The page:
Brock Nelson remembers the final time he stonewalled a family about a hospital error.
Almost ten years ago, a teenage boy had died after doctors misdiagnosed his cancer. The boy's grief-stricken parents asked to meet with Nelson, then CEO of Children's Hospitals and Clinics of Minnesota.
"I was advised 'don't volunteer information, and don't admit or say that we made a mistake,'" he recalled. After the emotional meeting, he walked out shaking, turned to his lawyer and "vowed we're never going to do that again." Weeks later, he met with the parents again, apologized, and "shared everything we knew."
That was, by all accounts, the start of a sea change in Minnesota hospitals, which have been quietly challenging the code of silence surrounding medical mistakes.
Few go as far as the Park Nicollet Health System, which publicly admitted March 17 that the wrong kidney had been removed from a cancer patient at Methodist Hospital in St. Louis Park.
But many of Minnesota's largest hospitals are embracing the idea of fessing up to their mistakes, at least to patients and families, and trying to make amends.
That includes Regions Hospital in St. Paul, where Nelson is now CEO.
"As a whole state, I think the culture has shifted," said Dr. Phil Kibort, vice president and chief medical officer at Children's Hospitals. "In the last five, six years, we've been telling the truth."
Nationally, hospitals that admit mistakes "are definitely a minority," said Douglas Wojcieszak (pronounced wo-Chez-ik), who lost a brother to medical errors at a Cincinnati hospital.
Three years ago, Wojcieszak founded the Sorry Works Coalition (sorryworks.net) in Glen Carbon, Ill., to promote the idea that hospitals have a financial incentive to apologize and admit errors: They're less likely to get sued.
"For years they've covered this up," he said. "It's been a horrible strategy. ... It's the reason we have so many lawsuits."
Privately, he said, many hospital officials will admit as much. "They know why patients sue. Because no one will level with them."
'Don't say a word'
It's no secret that, for decades, doctors were warned to keep their mouths shut when something went wrong.
When Dr. Gary Brandeland lost a patient to an anesthesia error in 1986, he remembers, the hospital's medical director told him: "Don't say a word to anyone, not even your wife."
That was, he says, "the most unhealthy advice I have ever received."
Now an emergency-room doctor in St. Peter, Minn., he still bears the scars of that experience, which he shared in a moving essay in the journal Medical Economics in 2006.
His patient, Joy, a "beautiful, healthy 21-year-old," was about to give birth by C-section when the anesthesia was connected improperly, he wrote. By the time it was over, Joy was brain-dead and her baby was brain-damaged. Although he didn't make the mistake, he was the only one willing to meet with the family. "I apologized right away," he recalled last week. But the hospital, in Wisconsin, closed ranks.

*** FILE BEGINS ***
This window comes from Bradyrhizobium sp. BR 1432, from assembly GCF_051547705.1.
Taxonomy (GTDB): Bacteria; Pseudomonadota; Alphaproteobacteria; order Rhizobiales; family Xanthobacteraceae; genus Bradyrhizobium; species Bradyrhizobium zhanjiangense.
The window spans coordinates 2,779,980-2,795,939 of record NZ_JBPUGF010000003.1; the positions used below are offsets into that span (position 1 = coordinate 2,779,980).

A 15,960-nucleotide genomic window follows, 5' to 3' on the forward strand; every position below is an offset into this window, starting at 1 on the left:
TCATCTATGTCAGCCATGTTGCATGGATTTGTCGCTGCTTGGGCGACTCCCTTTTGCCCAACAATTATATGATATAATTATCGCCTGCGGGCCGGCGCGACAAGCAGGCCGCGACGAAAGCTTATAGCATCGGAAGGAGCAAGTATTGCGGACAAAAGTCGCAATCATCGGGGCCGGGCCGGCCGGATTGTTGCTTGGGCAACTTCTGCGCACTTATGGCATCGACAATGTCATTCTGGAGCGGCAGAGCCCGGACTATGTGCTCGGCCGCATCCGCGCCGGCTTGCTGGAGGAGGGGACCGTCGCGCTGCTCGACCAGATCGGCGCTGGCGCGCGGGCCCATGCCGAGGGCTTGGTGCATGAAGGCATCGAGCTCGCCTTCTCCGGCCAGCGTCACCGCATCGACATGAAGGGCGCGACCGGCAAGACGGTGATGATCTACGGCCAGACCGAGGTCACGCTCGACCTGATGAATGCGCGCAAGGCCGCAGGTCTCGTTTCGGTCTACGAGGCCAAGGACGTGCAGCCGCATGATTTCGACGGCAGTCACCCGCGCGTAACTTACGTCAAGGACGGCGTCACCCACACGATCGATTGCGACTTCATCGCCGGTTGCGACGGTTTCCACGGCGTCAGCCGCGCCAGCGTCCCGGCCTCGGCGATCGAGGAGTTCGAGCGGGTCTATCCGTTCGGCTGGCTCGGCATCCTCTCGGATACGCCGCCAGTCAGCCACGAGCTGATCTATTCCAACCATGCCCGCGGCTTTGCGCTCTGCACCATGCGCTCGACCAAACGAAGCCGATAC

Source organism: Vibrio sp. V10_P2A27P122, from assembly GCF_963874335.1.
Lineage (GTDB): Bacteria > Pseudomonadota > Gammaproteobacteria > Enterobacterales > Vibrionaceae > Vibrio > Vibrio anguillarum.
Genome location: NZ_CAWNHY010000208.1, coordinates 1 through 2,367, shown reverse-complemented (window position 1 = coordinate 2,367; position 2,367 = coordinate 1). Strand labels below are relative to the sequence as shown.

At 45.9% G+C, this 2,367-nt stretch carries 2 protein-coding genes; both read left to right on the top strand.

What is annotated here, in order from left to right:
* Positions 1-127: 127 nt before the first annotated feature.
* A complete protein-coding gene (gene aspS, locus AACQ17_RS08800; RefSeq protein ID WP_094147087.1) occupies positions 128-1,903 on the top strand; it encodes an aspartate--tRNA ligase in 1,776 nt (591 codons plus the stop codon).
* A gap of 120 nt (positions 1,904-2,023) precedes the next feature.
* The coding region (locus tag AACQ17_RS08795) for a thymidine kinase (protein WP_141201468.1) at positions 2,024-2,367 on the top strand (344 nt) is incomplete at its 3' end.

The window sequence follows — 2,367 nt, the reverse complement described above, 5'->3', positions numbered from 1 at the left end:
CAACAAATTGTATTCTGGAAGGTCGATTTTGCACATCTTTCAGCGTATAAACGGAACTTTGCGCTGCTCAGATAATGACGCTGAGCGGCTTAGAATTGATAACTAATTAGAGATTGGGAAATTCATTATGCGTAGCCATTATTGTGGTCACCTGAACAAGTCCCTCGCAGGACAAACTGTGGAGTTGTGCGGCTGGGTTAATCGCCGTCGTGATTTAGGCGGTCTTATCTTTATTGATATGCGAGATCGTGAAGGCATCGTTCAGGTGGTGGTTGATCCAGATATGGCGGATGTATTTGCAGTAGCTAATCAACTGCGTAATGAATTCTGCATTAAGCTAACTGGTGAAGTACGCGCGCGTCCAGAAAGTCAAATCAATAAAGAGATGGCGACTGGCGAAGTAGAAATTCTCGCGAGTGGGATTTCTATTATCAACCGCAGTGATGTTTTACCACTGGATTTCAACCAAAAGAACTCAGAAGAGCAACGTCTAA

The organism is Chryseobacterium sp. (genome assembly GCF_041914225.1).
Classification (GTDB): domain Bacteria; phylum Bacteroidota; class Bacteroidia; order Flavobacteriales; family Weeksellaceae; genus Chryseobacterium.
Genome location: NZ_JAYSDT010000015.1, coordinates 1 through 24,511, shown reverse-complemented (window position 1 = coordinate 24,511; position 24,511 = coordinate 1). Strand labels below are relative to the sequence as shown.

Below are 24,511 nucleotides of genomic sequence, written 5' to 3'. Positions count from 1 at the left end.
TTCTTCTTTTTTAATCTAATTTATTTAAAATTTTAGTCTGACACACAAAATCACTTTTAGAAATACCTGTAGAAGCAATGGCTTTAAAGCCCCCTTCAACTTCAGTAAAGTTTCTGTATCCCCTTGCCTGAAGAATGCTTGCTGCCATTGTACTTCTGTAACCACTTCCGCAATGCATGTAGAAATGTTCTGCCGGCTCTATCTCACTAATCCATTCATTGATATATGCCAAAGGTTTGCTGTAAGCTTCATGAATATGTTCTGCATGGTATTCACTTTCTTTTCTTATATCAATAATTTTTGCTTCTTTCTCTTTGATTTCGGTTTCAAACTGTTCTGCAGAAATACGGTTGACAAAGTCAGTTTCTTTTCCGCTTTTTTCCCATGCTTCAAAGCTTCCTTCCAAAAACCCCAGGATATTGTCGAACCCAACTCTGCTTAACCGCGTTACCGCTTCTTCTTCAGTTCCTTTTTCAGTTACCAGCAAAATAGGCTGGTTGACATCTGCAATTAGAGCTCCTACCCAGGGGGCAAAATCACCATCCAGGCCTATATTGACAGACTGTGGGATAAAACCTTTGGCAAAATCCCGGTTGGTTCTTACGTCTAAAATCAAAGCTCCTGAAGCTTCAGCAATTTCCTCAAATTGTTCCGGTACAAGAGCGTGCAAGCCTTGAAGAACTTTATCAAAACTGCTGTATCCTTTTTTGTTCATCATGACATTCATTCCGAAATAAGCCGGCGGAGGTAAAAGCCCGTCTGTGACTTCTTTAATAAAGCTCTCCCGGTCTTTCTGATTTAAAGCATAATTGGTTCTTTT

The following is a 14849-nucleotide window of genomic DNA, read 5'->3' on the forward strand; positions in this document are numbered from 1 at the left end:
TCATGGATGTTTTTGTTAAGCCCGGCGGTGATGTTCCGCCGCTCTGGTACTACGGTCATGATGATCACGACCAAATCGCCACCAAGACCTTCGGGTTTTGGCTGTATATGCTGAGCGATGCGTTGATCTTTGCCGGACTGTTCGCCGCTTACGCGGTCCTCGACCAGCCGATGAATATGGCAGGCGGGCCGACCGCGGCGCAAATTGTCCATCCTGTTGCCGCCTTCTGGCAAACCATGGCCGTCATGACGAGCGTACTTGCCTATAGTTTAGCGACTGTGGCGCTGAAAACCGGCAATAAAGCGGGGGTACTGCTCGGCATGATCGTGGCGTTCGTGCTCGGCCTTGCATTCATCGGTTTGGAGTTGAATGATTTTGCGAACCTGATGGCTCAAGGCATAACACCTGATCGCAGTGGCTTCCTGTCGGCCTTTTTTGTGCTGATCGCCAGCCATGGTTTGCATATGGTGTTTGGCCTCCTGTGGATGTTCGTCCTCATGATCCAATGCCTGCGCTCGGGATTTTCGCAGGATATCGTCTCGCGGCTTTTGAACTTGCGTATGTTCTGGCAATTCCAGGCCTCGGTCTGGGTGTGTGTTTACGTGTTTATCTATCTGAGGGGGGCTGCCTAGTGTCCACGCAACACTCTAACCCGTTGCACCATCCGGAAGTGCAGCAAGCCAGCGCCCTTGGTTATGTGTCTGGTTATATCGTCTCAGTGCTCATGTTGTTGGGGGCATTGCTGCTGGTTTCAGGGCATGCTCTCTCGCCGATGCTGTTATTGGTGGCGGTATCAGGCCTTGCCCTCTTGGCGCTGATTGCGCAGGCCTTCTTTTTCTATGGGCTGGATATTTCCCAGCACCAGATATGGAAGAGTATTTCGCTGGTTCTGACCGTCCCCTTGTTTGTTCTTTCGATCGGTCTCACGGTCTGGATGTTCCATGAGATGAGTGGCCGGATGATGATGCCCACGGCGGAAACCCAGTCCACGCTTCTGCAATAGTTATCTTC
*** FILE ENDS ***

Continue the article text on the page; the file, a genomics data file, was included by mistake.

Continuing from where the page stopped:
"I just felt like I was thrown to the lions," he said, especially when the story made the evening news. "I assumed I would get sued. I thought the only dignity I have left now is to support the family." In fact, when the woman's relatives filed suit, they specifically instructed their lawyer not to go after him.
"I think they felt abandoned by everybody else," Brandeland said.
'They're rightly angry'
In 1999, Minnesota's two children's hospitals started disclosing errors to patients and families as a matter of policy. Even if it's a near miss, hospital officials meet with the family, apologize and explain what happened, Kibort said.
"Every time I do it, it just kills me," he said. "They're rightly angry. They put their trust in you to take care of their child, and they get upset."
At the same time, he said, the staff will talk about what they learned from the mistake, and what they plan to do about it.
"Parents all say the same thing: 'I just don't want this to happen to another child,'" he said.
Sometimes, it costs money. Several weeks ago, Kibort said, a baby received the wrong dose of a medication and suffered seizures, which resulted in a longer stay at the hospital. As a result, Children's covered all the extra medical costs, and offered to pay the parents' lost wages and expenses while they stayed at the hospital, he said.
It's hard to say if it's made a difference in legal costs, he said, because Children's has always had a low incidence of malpractice cases.
But the numbers have been more dramatic elsewhere. At the University of Michigan Health System, lawsuits dropped in half after it started admitting mistakes, saving nearly $2 million a year in legal costs, according to the Sorry Works Coalition.
The Luther Midelfort hospital and clinic in Eau Claire, Wis., also saw a drop in lawsuits after it started disclosing errors about eight years ago, said Dr. Terrance Borman, the medical director. "There was certainly, initially, some concern on the part of physicians: 'Gee, are you going to get me sued?' " Borman said. "I think the truth is just the opposite." Now the Mayo Clinic, which owns Luther Midelfort, is drafting a similar policy.
That is becoming common practice throughout the state, according to the Minnesota Hospital Association. "We take the position that the hospital has an obligation to share this information," said Bruce Rueben, the group's president.
Yet there's still a long way to go, says Wojcieszak, of the Sorry Works Coalition. "Three years ago, disclosure was a four-letter word," he said. When his brother was misdiagnosed and died of a heart attack in 1998, his parents felt a lawsuit was the only way to get answers. "We never got an apology," he said. "If someone had said sorry, and just dealt with them fairly, it would have made all the difference."
Maura Lerner • 612-673-7384